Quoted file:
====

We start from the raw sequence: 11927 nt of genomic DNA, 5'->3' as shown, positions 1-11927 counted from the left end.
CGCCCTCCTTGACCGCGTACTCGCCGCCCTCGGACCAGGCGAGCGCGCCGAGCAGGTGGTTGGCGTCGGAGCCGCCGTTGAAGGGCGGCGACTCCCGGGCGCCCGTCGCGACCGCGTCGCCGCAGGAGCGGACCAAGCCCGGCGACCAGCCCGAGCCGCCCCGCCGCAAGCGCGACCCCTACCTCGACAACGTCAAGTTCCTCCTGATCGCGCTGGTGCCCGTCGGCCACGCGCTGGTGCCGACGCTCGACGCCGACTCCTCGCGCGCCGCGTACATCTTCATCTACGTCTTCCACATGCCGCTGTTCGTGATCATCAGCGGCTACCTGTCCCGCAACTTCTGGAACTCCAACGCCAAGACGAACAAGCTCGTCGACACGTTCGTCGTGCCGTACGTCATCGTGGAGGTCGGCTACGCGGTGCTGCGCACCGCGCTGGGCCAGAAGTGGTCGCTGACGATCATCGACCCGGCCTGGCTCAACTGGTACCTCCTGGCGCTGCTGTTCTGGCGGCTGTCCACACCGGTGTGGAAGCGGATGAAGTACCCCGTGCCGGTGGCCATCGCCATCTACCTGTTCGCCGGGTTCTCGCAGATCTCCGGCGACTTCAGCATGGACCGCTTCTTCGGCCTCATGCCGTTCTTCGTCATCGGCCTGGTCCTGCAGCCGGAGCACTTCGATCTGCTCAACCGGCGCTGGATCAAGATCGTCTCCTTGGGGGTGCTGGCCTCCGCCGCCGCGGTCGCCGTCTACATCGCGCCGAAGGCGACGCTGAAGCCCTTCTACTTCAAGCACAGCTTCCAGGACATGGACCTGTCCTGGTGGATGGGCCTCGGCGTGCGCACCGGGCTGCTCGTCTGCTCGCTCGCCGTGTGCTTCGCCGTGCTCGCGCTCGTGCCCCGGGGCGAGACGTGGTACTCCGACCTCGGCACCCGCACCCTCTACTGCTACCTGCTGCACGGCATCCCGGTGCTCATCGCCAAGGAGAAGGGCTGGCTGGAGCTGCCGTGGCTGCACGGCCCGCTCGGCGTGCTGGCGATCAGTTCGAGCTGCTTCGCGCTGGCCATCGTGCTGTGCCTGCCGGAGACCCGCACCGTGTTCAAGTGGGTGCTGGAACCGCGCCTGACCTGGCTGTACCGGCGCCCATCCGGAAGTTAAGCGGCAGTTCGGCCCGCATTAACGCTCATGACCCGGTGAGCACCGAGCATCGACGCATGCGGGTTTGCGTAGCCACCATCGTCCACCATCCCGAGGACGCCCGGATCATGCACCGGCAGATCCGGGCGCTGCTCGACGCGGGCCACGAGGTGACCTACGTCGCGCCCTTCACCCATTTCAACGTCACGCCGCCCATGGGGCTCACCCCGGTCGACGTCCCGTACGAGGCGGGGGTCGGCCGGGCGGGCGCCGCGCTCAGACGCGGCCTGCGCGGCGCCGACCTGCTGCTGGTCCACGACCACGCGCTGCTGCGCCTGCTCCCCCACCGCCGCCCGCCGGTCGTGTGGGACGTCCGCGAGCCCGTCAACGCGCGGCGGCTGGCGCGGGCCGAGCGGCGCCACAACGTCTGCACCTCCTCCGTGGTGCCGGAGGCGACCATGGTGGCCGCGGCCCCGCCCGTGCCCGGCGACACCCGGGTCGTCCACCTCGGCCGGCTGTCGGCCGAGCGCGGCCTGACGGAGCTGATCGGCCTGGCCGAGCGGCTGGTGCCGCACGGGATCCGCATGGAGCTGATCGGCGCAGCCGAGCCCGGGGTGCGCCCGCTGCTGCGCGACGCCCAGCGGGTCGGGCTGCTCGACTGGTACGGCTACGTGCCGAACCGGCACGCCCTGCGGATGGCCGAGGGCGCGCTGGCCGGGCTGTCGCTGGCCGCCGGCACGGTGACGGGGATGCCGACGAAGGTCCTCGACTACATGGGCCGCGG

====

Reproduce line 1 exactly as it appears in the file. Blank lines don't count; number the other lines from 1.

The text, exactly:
We start from the raw sequence: 11927 nt of genomic DNA, 5'->3' as shown, positions 1-11927 counted from the left end.